George Washington

Retirement
Retirement ©Image Attribution forthcoming. Image belongs to the respective owner(s).
1797 Mar 1

Retirement

George Washington's Mount Vern

Washington retired to Mount Vernon in March 1797 and devoted time to his plantations and other business interests, including his distillery. His plantation operations were only minimally profitable,and his lands in the west (Piedmont) were under Indian attacks and yielded little income, with the squatters there refusing to pay rent. He attempted to sell these but without success. He became an even more committed Federalist. He vocally supported the Alien and Sedition Acts and convinced Federalist John Marshall to run for Congress to weaken the Jeffersonian hold on Virginia.


Washington grew restless in retirement, prompted by tensions with France, and he wrote to Secretary of War James McHenry offering to organize President Adams' army. In a continuation of the French Revolutionary Wars, French privateers began seizing American ships in 1798, and relations deteriorated with France and led to the "Quasi-War". Without consulting Washington, Adams nominated him for a lieutenant general commission on July 4, 1798, and the position of commander-in-chief of the armies. Washington chose to accept, and he served as the commanding general from July 13, 1798, until his death 17 months later. He participated in planning for a provisional army, but he avoided involvement in details. In advising McHenry of potential officers for the army, he appeared to make a complete break with Jefferson's Democratic-Republicans: "you could as soon scrub the blackamoor white, as to change the principles of a profest Democrat; and that he will leave nothing unattempted to overturn the government of this country." Washington delegated the active leadership of the army to Hamilton, a major general. No army invaded the United States during this period, and Washington did not assume a field command.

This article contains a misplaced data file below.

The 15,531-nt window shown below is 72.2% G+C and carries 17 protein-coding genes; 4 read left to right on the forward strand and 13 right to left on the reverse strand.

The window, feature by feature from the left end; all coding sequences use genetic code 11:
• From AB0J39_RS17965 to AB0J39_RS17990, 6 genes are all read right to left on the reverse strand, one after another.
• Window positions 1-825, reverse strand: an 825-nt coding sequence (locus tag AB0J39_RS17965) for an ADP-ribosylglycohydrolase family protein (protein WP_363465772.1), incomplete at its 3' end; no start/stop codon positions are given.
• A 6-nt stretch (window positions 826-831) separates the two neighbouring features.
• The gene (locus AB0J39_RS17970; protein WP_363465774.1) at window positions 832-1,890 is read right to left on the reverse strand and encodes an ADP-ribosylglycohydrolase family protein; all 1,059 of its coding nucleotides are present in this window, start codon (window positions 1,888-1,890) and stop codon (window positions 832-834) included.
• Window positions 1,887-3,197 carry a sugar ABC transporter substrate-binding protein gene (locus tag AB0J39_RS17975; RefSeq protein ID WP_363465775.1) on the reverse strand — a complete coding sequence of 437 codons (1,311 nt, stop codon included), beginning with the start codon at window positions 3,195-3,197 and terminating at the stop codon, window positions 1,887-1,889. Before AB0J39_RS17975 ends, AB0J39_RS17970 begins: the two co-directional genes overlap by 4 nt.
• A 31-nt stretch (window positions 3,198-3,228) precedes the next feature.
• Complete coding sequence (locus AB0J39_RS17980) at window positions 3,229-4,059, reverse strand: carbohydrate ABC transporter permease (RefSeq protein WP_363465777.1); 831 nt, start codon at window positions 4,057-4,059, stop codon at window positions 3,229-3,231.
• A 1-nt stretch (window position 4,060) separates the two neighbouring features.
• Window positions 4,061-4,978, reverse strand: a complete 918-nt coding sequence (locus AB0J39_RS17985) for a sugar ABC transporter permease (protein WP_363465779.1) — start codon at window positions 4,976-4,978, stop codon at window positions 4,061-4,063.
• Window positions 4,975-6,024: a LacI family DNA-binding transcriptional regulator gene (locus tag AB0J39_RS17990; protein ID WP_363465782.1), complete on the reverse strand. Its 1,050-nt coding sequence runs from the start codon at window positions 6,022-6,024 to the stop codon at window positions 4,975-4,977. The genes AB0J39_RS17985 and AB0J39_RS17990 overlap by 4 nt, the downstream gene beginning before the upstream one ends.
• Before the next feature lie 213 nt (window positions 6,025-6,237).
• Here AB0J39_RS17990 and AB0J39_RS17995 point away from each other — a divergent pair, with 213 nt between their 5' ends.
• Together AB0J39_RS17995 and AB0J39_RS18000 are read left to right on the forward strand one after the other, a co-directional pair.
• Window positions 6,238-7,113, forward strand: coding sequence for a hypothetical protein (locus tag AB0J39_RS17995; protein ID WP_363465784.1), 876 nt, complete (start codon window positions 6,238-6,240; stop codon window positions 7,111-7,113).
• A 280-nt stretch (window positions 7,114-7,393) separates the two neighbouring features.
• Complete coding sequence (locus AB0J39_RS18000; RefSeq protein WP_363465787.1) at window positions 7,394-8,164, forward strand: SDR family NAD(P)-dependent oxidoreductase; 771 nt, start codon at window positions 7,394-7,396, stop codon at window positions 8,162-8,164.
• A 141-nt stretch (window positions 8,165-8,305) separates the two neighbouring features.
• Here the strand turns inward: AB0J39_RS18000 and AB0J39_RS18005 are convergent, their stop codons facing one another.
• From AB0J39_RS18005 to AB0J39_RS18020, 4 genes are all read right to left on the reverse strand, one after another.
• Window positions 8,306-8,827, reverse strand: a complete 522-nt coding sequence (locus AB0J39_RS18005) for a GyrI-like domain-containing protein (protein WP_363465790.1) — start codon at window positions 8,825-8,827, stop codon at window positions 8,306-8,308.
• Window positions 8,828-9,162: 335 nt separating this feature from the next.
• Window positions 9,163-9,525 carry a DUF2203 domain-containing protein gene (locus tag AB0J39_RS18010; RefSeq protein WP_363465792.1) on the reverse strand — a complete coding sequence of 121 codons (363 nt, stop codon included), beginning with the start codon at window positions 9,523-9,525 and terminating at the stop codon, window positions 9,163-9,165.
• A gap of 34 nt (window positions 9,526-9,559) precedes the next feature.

Washington was known to be rich because of the well-known "glorified façade of wealth and grandeur" at Mount Vernon, but nearly all his wealth was in the form of land and slaves rather than ready cash. To supplement his income, he erected a distillery for substantial whiskey production. Historians estimate that the estate was worth about $1 million in 1799 dollars, equivalent to $15,967,000 in 2021. He bought land parcels to spur development around the new Federal City named in his honor, and he sold individual lots to middle-income investors rather than multiple lots to large investors, believing they would more likely commit to making improvements.


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Last Updated: : Sat Feb 04 2023